Do you feel directionless, like everyday activities lack meaning? Stress and life pressures can cause us to lose touch with priorities, values, and sense of purpose.
Notice if you’re just going through the motions without feeling motivated or engaged. Reconnecting to purpose is vital for meaning, happiness, and reducing stress’s effects.
Psychosomatic “aches and pains” are strongly linked to stress. These include tensed muscles, back pain, headaches, stomach issues, worsening of chronic conditions like irritable bowel syndrome, and generalized discomfort.
High cortisol and inflammation in the body from stress sensitize pain receptors and central nervous system hyperarousal amplifies our pain perceptions.
Do you feel wound up, on edge, unable to relax or “turn off your brain”? Restlessness refers to an unsettled state where one feels agitated, tense, wired, jumpy, or keyed up.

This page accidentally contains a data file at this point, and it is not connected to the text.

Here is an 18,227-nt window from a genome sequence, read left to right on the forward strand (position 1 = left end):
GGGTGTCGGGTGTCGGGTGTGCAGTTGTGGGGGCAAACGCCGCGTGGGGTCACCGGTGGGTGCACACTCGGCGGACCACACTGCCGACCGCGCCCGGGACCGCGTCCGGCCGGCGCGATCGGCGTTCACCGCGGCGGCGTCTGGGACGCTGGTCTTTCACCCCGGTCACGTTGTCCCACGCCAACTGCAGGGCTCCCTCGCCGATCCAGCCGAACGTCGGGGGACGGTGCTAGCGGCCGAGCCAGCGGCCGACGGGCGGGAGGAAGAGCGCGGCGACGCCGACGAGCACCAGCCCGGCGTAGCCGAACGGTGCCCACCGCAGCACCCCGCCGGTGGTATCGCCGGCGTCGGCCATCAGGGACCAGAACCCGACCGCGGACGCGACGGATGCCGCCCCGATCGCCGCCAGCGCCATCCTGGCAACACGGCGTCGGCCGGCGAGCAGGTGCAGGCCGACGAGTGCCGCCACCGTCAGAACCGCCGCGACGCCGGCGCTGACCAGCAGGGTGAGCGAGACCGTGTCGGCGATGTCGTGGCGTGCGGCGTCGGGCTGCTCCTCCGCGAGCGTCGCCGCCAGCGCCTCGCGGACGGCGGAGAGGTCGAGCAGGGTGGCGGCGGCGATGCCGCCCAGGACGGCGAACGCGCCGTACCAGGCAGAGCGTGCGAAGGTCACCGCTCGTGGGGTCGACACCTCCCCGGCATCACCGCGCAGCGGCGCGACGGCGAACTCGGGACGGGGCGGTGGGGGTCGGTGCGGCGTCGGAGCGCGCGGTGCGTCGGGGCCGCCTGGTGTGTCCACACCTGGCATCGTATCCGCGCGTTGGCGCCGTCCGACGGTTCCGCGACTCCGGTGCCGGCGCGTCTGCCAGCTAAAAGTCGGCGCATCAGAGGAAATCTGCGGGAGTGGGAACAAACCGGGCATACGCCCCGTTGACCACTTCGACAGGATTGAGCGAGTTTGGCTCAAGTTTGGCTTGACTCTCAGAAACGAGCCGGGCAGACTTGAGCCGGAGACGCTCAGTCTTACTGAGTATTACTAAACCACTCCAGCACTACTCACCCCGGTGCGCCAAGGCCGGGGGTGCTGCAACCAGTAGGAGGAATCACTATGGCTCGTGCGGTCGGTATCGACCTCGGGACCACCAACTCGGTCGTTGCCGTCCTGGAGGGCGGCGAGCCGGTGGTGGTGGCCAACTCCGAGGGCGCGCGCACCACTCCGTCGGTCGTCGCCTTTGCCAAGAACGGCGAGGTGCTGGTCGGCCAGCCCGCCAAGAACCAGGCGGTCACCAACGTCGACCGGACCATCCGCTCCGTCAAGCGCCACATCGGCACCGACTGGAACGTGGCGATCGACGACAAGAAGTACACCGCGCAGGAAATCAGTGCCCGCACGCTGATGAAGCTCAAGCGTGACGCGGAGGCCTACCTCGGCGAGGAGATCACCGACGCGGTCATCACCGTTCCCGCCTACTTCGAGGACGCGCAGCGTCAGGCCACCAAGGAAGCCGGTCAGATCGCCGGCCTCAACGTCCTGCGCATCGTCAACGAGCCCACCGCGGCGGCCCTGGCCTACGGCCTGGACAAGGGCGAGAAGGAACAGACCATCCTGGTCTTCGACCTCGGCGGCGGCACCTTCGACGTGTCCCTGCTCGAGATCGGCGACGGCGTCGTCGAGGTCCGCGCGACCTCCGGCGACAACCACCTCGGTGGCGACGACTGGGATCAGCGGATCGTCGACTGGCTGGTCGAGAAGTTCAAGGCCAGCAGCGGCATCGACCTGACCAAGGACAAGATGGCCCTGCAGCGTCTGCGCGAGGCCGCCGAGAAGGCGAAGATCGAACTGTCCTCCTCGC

It’s a hallmark sign of excess stress hormones like adrenaline flooding the body. Calming practices like meditation help us find stillness when our system is revved.
Some turn to drugs or alcohol to cope with high stress, risking addiction. Watch for frequently drinking to intoxication, using illicit drugs, misusing prescription meds, or combining substances like alcohol and sleeping pills.
While it may seem substances offer temporary relief, they end up exacerbating stress and related mental health issues like anxiety and depression.
In extreme cases, prolonged severe stress can lead to thoughts of death or self harm. If you experience any suicidal thoughts or feelings, take it very seriously and reach out for immediate professional mental health support.
Coping strategies, lifestyle changes, therapy, and sometimes medication, can help get stress to levels you can manage safely.
As 2023 unfolds, make it a priority to tune into signs your stress may be affecting your mental wellbeing and get ahead of it. The sooner you recognize symptoms, the quicker you can take steps to reduce sources of stress or build better coping skills.
With some focus on your mental health, you can minimize stress’s impacts and live healthier and happier even amidst life’s pressures. Reach out for professional support if you have concerns about prolonged stress or emerging mental health symptoms. Your mental wellbeing is too important to neglect.